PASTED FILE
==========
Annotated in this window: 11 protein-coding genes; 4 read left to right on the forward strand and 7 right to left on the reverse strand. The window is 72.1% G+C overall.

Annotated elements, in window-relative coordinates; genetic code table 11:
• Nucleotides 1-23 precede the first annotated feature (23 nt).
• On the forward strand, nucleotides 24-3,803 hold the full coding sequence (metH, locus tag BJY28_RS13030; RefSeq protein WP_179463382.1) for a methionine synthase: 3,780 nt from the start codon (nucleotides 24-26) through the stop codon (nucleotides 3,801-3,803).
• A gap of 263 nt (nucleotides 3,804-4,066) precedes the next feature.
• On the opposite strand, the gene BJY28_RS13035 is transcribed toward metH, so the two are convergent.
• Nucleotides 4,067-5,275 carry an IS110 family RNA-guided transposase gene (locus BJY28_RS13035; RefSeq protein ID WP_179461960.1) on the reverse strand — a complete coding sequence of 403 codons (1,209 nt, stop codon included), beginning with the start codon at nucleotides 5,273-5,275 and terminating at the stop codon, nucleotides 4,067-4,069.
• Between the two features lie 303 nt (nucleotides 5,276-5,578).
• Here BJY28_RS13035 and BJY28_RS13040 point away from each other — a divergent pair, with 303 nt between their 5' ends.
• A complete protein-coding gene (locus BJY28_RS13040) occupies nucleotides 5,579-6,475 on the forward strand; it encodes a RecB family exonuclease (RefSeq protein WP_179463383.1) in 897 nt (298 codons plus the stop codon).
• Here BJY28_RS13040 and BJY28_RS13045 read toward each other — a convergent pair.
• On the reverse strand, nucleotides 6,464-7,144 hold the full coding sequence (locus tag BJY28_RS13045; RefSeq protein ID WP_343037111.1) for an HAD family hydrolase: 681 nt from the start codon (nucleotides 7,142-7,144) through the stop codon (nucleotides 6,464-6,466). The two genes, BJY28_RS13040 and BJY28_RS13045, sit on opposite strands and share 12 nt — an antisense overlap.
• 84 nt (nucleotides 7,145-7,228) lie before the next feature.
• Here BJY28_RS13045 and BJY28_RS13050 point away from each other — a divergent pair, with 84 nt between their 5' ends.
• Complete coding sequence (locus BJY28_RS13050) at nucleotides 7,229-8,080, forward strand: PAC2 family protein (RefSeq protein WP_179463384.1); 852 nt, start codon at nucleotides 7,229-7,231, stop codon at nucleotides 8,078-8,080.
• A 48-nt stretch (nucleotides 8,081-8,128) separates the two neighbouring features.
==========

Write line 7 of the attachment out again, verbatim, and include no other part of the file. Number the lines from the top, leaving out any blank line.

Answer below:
• Nucleotides 4,067-5,275 carry an IS110 family RNA-guided transposase gene (locus BJY28_RS13035; RefSeq protein ID WP_179461960.1) on the reverse strand — a complete coding sequence of 403 codons (1,209 nt, stop codon included), beginning with the start codon at nucleotides 5,273-5,275 and terminating at the stop codon, nucleotides 4,067-4,069.